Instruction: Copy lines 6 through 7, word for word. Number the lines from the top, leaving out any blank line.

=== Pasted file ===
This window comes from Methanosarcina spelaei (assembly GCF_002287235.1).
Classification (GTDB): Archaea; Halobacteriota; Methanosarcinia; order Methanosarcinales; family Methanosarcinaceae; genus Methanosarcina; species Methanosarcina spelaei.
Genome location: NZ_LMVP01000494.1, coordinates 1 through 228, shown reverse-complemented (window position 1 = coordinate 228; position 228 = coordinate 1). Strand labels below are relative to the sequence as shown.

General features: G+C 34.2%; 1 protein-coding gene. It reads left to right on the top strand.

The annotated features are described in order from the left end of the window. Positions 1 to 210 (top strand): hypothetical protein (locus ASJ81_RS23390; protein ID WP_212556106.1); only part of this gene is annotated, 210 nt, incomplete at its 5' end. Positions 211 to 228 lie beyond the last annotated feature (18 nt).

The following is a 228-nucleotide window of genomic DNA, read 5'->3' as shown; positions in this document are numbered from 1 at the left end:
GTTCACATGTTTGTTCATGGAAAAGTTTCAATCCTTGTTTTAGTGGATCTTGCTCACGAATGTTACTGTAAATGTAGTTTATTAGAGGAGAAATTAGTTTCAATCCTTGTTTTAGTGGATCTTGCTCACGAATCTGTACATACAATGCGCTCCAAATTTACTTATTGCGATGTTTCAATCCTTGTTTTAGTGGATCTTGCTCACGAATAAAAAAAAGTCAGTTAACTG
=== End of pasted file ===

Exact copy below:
The following is a 228-nucleotide window of genomic DNA, read 5'->3' as shown; positions in this document are numbered from 1 at the left end:
GTTCACATGTTTGTTCATGGAAAAGTTTCAATCCTTGTTTTAGTGGATCTTGCTCACGAATGTTACTGTAAATGTAGTTTATTAGAGGAGAAATTAGTTTCAATCCTTGTTTTAGTGGATCTTGCTCACGAATCTGTACATACAATGCGCTCCAAATTTACTTATTGCGATGTTTCAATCCTTGTTTTAGTGGATCTTGCTCACGAATAAAAAAAAGTCAGTTAACTG